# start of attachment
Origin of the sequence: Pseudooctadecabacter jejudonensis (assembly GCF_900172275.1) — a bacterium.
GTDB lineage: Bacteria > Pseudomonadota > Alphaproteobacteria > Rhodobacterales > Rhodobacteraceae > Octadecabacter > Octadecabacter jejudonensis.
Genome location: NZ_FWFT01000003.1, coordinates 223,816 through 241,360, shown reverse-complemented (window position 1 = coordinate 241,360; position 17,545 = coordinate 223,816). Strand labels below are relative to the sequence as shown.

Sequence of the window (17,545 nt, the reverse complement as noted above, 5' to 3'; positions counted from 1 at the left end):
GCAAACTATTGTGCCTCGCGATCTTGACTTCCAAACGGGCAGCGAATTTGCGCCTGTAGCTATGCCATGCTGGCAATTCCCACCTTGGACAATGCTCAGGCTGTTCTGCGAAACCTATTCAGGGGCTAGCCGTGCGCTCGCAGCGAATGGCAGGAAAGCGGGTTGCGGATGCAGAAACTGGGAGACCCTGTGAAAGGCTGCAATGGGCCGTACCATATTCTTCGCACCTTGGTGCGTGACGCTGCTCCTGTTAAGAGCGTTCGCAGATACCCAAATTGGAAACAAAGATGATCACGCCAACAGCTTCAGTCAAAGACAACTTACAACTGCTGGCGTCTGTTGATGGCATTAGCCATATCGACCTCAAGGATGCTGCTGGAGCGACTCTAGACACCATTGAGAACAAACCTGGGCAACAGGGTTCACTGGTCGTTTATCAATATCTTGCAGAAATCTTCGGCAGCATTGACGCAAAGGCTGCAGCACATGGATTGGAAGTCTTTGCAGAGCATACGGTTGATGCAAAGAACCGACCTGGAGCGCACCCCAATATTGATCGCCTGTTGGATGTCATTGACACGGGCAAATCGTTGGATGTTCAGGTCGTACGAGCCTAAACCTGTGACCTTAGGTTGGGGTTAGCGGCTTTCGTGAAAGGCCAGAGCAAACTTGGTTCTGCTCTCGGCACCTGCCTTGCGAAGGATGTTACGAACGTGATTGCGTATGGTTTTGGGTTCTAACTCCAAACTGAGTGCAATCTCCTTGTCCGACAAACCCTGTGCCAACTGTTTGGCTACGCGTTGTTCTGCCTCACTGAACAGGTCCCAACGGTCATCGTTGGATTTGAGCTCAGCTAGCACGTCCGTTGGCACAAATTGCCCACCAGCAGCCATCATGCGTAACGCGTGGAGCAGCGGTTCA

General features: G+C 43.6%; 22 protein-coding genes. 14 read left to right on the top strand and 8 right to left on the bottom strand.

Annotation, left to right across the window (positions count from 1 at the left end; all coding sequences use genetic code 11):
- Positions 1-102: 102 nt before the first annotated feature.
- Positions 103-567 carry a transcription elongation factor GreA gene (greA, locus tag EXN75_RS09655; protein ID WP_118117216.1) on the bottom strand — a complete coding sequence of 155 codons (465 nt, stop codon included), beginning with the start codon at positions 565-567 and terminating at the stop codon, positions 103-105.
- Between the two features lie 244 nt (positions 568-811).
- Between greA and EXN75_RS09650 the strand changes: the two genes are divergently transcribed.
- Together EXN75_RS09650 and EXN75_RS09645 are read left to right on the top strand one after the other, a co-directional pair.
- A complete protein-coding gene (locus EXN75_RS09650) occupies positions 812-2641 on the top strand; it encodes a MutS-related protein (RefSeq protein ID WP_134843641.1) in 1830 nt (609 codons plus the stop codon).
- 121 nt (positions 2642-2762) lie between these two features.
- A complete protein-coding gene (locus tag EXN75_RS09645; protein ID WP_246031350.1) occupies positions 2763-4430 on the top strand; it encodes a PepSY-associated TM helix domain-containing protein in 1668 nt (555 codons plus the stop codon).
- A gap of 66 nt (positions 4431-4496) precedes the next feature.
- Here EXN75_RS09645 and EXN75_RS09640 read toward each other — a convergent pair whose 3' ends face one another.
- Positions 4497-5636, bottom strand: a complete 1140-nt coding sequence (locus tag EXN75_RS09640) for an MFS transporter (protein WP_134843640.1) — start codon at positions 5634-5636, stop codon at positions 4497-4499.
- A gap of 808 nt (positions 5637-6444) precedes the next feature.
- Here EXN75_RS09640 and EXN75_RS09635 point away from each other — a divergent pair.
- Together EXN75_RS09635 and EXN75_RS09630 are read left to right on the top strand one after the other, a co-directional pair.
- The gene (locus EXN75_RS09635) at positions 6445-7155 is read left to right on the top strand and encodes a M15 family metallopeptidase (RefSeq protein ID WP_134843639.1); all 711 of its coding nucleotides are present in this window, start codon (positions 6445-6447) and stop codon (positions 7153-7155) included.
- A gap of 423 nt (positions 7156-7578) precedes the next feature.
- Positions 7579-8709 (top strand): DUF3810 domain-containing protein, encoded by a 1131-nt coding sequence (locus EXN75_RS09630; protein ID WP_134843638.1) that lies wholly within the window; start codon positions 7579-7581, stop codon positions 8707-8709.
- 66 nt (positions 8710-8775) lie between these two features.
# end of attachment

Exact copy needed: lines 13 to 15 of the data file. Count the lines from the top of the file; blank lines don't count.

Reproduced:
- A complete protein-coding gene (locus EXN75_RS09650) occupies positions 812-2641 on the top strand; it encodes a MutS-related protein (RefSeq protein ID WP_134843641.1) in 1830 nt (609 codons plus the stop codon).
- 121 nt (positions 2642-2762) lie between these two features.
- A complete protein-coding gene (locus tag EXN75_RS09645; protein ID WP_246031350.1) occupies positions 2763-4430 on the top strand; it encodes a PepSY-associated TM helix domain-containing protein in 1668 nt (555 codons plus the stop codon).